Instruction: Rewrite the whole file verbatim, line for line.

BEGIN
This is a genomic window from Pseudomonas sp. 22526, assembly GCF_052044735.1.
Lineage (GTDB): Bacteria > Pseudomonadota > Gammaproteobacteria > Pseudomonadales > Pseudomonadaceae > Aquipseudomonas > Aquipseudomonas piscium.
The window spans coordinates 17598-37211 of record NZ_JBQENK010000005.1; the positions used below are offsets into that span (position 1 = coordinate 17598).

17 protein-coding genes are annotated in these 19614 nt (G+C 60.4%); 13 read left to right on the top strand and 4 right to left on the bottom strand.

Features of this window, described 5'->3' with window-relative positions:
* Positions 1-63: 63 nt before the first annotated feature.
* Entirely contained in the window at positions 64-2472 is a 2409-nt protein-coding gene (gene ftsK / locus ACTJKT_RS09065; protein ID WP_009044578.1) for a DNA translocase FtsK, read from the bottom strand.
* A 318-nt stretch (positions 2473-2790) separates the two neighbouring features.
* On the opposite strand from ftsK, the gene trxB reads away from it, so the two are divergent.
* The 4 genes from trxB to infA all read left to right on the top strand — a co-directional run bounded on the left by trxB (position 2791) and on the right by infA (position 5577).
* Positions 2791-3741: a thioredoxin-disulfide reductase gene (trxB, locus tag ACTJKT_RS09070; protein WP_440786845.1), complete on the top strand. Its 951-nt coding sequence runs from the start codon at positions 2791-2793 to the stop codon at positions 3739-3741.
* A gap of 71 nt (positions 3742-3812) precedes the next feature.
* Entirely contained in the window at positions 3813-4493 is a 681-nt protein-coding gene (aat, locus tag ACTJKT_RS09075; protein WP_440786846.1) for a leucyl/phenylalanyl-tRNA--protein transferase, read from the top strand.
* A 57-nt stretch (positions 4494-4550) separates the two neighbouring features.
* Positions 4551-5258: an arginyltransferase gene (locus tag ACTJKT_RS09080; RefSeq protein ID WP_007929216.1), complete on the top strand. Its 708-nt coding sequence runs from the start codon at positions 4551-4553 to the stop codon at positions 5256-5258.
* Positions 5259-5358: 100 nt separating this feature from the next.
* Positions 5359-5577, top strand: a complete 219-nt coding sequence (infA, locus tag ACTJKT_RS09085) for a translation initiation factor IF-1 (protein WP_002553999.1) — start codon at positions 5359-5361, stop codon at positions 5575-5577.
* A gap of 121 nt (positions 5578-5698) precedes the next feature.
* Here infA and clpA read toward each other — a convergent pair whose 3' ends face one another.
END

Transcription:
This is a genomic window from Pseudomonas sp. 22526, assembly GCF_052044735.1.
Lineage (GTDB): Bacteria > Pseudomonadota > Gammaproteobacteria > Pseudomonadales > Pseudomonadaceae > Aquipseudomonas > Aquipseudomonas piscium.
The window spans coordinates 17598-37211 of record NZ_JBQENK010000005.1; the positions used below are offsets into that span (position 1 = coordinate 17598).

17 protein-coding genes are annotated in these 19614 nt (G+C 60.4%); 13 read left to right on the top strand and 4 right to left on the bottom strand.

Features of this window, described 5'->3' with window-relative positions:
* Positions 1-63: 63 nt before the first annotated feature.
* Entirely contained in the window at positions 64-2472 is a 2409-nt protein-coding gene (gene ftsK / locus ACTJKT_RS09065; protein ID WP_009044578.1) for a DNA translocase FtsK, read from the bottom strand.
* A 318-nt stretch (positions 2473-2790) separates the two neighbouring features.
* On the opposite strand from ftsK, the gene trxB reads away from it, so the two are divergent.
* The 4 genes from trxB to infA all read left to right on the top strand — a co-directional run bounded on the left by trxB (position 2791) and on the right by infA (position 5577).
* Positions 2791-3741: a thioredoxin-disulfide reductase gene (trxB, locus tag ACTJKT_RS09070; protein WP_440786845.1), complete on the top strand. Its 951-nt coding sequence runs from the start codon at positions 2791-2793 to the stop codon at positions 3739-3741.
* A gap of 71 nt (positions 3742-3812) precedes the next feature.
* Entirely contained in the window at positions 3813-4493 is a 681-nt protein-coding gene (aat, locus tag ACTJKT_RS09075; protein WP_440786846.1) for a leucyl/phenylalanyl-tRNA--protein transferase, read from the top strand.
* A 57-nt stretch (positions 4494-4550) separates the two neighbouring features.
* Positions 4551-5258: an arginyltransferase gene (locus tag ACTJKT_RS09080; RefSeq protein ID WP_007929216.1), complete on the top strand. Its 708-nt coding sequence runs from the start codon at positions 4551-4553 to the stop codon at positions 5256-5258.
* Positions 5259-5358: 100 nt separating this feature from the next.
* Positions 5359-5577, top strand: a complete 219-nt coding sequence (infA, locus tag ACTJKT_RS09085) for a translation initiation factor IF-1 (protein WP_002553999.1) — start codon at positions 5359-5361, stop codon at positions 5575-5577.
* A gap of 121 nt (positions 5578-5698) precedes the next feature.
* Here infA and clpA read toward each other — a convergent pair whose 3' ends face one another.